German politicians have called for Chancellor Angela Merkel to face a vote of no confidence after she admitted her “mistake” and pulled the plug on harsh Covid-19 restrictions planned for the Easter holiday.
Members of the Bundestag could soon be asked to vote on whether the chancellor has their support after a number of eager politicians jumped to capitalize on a rare case of an admitted misjudgment by the country’s long-standing leader.
On Wednesday, the leader of the Free Democratic Party (FDP), Christian Lindner, tweeted his call “to examine the ability of the government of Merkel to act,” saying that “the Chancellor can no longer be sure of the unanimous support of her coalition.”
Lindner’s colleague, FDP Vice President and Bundestag Vice President Wolfgang Kubicki, reiterated the party’s call, telling Bild: “I call on the Chancellor to face a vote of no confidence… because she has not only admitted her own inability, but the lack of competence of her Minister Altmaier and Spahn is obvious.”
“She has obviously lost the trust of part of her coalition factions,” Kubicki added.
The demand was echoed by Germany’s democratic socialists, with Dietmar Bartsch, head of the Die Linke (The Left) party, telling Funke media group: “We now have a veritable crisis of confidence in the political leadership of the country.” Bartsch complemented his call for a vote of no confidence by labelling Merkel’s government “amateurish”.v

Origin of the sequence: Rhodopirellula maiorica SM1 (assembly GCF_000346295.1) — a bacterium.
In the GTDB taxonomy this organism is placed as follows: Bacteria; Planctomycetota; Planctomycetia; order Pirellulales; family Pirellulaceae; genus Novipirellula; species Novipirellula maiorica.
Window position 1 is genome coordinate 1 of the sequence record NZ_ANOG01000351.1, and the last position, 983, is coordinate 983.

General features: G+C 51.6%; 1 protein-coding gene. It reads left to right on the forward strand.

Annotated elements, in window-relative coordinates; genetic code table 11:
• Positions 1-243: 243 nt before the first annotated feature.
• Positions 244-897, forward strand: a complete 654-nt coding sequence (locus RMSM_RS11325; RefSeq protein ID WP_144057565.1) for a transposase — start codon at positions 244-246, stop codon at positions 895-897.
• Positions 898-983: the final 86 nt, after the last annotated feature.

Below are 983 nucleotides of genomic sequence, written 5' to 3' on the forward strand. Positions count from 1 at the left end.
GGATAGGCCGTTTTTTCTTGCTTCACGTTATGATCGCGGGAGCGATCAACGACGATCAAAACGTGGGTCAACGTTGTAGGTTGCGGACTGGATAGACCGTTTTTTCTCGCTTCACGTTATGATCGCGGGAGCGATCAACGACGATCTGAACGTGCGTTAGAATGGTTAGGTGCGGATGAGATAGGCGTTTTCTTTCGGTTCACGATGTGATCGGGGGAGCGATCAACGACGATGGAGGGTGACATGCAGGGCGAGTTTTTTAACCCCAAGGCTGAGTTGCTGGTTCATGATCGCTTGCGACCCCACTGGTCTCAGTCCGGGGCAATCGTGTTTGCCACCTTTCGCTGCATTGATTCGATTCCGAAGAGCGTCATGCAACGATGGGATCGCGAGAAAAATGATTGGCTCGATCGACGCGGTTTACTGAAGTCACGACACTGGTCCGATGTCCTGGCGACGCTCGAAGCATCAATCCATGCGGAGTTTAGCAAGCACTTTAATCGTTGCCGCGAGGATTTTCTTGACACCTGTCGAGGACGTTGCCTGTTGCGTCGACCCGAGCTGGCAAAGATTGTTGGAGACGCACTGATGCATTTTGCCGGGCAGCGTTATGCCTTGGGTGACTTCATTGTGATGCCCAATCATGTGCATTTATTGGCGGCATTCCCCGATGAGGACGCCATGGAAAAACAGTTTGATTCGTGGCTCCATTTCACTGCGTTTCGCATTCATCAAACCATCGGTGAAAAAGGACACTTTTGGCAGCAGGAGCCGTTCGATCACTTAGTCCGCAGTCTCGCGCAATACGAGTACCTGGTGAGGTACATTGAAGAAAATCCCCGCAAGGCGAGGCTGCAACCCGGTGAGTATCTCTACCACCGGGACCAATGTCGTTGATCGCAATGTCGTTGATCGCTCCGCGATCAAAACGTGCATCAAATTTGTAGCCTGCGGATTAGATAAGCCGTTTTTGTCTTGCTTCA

Earlier on Wednesday, Merkel backtracked on heavily criticized plans to introduce a tough five-day lockdown over the course of the Easter weekend, admitting "this mistake is my mistake alone.”
The planned restrictions would have seen businesses closed, supermarkets reduced to opening for just one day during the period and a ban on private gatherings of more than five adults from two different households. Merkel also called for Easter church services to be conducted virtually.
The chancellor’s now-scrapped plans were a response to soaring Covid
-19 infections, fueled by the more contagious British variant. On Monday, the infection rate stood at 107 per 100,000, nearly double the rate of three weeks ago.
Merkel’s center-right party has taken a hit in opinion polls in recent weeks, with the lead of the the CDU/CSU alliance dropping to less than 10%, according to most pollsters.
Nevertheless, Merkel’s work continues to be rated positively by German voters. The Insa survey, commissioned by the tabloid Bild in March, suggested 53.5% rate her work as very good or rather good, giving her a net positive rating of 19.4%.
Previous calls for Merkel to face a vote of no confidence have not been fruitful for her opposition.